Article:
RAIZENNE, MARIE, named Saint-Ignace, sister of the Congregation of Notre-Dame and superior (superior general); b. 14 July 1735 at the mission of Lac-des-Deux-Montagnes (Oka, Que.), daughter of Josiah Rising (Shoentakwanni, Ignace Raizenne) and Abigail Nims (Towatogowash, rebaptized Élisabeth); d. 20 April 1811 in Montreal, Lower Canada.
Marie Raizenne’s parents had both been born in Deerfield, Mass. Captured by Indians during the War of the Spanish Succession [see Jean-Baptiste Hertel* de Rouville] and taken to Sault-au-Récollet (Montreal North) in 1704, they were baptized in the Catholic faith. The two captives, who were “raised in the Indian fashion,” attended the mission schools run by the sisters of the Congregation of Notre-Dame and the Sulpicians. At the end of the war they decided not to return to their native land and on 29 July 1715 they were married. Three of their children were to dedicate their lives to God. Indeed, when Marie entered the noviciate of the Congregation of Notre-Dame in Montreal in 1752, she was taking the step that her elder sister, Marie-Madeleine, named Saint-Herman, had taken 21 years earlier; her brother, Amable-Simon, had been ordained priest in 1744. Having made her profession in 1754 under the name of Sister Saint-Ignace, she lived through the events of the Seven Years’ War in Montreal [see Marie-Angélique Lefebvre* Angers]; then in 1761 she helped restore the Sainte-Famille mission on Île d’Orléans. She was serving as mistress of novices in Montreal when the mother house was destroyed by fire in 1768 [see Marie-Josèphe Maugue-Garreau*]. However, the following year she was sent to Quebec to take charge of the newly re-established mission in Lower Town, which had had to suspend operations when the town was captured by the British in 1759. Rebuilding the convent had required a loan of 11,000 livres from merchant Jean-Baptiste Amiot*. Even though she could not count on the aid of the townspeople, who were themselves victims of the war, Sister Saint-Ignace was successful in repaying much of this debt within six years, thus demonstrating her administrative abilities. In 1775 she was recalled to Montreal and became assistant to the superior, Véronique Brunet, dit L’Estang, named Sainte-Rose, whom she succeeded in 1778.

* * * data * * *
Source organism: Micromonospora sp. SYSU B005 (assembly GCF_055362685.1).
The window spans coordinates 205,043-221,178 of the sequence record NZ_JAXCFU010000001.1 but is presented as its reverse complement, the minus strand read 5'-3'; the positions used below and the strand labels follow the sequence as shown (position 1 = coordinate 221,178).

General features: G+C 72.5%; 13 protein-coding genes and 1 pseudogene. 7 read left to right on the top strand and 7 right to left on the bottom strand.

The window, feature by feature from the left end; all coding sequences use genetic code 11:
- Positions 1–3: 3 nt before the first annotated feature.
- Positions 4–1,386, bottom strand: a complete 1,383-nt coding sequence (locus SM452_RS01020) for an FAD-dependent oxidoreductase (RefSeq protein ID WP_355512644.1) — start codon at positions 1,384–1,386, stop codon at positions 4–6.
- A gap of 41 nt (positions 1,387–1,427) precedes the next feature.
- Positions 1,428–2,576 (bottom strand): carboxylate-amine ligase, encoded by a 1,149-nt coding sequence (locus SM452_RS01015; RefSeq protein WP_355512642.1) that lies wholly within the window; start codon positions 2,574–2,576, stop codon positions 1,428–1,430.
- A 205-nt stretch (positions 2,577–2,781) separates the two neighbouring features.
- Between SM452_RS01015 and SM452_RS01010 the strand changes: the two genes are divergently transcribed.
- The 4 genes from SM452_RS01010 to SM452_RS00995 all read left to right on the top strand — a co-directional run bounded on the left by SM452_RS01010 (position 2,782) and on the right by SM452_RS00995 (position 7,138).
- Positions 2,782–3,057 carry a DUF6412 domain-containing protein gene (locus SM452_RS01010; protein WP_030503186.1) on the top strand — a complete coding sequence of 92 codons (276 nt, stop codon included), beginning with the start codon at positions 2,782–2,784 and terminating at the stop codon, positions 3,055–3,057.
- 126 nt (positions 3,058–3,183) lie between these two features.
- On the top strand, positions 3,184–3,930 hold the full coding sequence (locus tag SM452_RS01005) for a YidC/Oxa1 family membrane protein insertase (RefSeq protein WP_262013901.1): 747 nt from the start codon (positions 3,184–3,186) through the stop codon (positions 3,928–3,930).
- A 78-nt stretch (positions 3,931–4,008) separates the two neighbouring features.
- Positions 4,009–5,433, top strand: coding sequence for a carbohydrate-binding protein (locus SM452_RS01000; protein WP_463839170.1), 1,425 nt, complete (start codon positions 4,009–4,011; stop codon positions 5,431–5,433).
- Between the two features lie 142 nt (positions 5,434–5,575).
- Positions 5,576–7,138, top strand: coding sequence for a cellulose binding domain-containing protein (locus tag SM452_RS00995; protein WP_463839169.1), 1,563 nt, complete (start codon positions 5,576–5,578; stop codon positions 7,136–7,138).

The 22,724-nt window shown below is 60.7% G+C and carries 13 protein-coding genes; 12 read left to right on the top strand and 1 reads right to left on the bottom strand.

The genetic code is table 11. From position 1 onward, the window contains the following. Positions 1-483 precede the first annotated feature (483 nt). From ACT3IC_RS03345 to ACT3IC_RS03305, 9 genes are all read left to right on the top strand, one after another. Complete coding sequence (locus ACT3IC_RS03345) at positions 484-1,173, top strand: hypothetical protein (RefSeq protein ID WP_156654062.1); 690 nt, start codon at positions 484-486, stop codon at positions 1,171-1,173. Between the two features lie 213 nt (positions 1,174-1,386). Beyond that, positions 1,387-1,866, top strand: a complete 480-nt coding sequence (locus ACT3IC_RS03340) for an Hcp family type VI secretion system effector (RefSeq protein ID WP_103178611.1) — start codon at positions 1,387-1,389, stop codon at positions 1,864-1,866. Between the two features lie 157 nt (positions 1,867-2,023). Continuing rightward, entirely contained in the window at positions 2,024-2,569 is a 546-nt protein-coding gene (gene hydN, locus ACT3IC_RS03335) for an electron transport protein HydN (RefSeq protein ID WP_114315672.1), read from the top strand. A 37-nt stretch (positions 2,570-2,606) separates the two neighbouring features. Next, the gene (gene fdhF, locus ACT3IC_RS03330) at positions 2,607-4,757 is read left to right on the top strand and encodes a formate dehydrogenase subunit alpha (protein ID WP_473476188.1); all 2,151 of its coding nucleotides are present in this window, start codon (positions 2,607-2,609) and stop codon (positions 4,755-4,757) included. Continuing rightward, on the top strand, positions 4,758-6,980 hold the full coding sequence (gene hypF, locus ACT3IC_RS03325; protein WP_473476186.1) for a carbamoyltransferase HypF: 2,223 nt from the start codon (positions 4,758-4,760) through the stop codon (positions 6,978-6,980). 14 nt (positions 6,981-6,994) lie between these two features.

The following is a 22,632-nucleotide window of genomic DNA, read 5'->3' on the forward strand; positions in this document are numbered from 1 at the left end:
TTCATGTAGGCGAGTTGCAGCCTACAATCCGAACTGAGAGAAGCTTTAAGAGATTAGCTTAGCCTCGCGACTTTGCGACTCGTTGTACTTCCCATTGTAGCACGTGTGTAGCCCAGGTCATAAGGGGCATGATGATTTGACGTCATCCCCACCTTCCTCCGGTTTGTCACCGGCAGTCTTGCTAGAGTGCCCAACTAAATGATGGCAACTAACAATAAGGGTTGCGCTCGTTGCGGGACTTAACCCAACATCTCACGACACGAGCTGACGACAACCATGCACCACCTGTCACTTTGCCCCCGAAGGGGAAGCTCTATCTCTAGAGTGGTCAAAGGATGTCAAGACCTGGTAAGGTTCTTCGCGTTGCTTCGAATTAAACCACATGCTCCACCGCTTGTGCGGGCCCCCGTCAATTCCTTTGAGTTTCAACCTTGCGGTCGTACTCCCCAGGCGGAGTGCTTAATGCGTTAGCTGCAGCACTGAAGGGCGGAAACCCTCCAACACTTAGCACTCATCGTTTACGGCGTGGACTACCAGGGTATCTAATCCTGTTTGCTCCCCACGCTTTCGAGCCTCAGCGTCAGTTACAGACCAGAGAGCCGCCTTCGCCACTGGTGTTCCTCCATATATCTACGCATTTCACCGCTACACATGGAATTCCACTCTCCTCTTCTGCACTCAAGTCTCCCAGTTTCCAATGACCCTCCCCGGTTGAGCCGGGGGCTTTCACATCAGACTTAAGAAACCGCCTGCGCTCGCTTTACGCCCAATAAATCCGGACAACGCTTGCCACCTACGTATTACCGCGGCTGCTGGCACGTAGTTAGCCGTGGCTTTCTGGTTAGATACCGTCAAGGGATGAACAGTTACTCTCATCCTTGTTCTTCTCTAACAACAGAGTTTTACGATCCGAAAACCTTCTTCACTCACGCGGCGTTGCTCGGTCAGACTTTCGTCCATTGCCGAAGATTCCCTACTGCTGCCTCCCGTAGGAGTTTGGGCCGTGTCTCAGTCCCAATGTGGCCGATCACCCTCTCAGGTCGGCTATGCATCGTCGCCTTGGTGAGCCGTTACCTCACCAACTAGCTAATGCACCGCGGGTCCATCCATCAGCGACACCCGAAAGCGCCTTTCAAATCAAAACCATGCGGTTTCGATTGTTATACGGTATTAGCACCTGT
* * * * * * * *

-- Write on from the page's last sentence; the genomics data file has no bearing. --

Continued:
During Sister Saint-Ignace’s first superiorship the community experienced its share of the woes brought on the country by the War of American Independence. Resources were so scarce that the council of the community refused to repair any of its houses unless “it is raining a great deal [in them]”; in 1780 the sisters were able to buy their supply of wheat (300 bushels) only after receiving a legacy of 3,000 “shillings” from one of their regular benefactors, Étienne Augé*. In 1781 the superior of the Sulpician seminary in Montreal, Étienne Montgolfier*, released the community from the obligation of paying a sum of 1,600 livres, which represented the lods et ventes owed to the seminary as a result of the sisters’ purchase of the Parc à Baron, a property between the St Lawrence River and the road to Lachine. That year, at her request, Governor Haldimand freed Sister Saint-Ignace from the requirement of amortizing, by annual payments, the seigneurial dues on the community’s fief of Île-Saint-Paul (Île des Sœurs), near Montreal.
Given the financial difficulties facing the community, the sisters in charge of the missions were strongly tempted to take into their schools all the boarders who applied. However, to assure the quality of the services offered and to safeguard the missionaries’ health, a regulation was passed in 1780 limiting the number of boarders to 40 and giving priority to pupils who were getting ready for their first communion.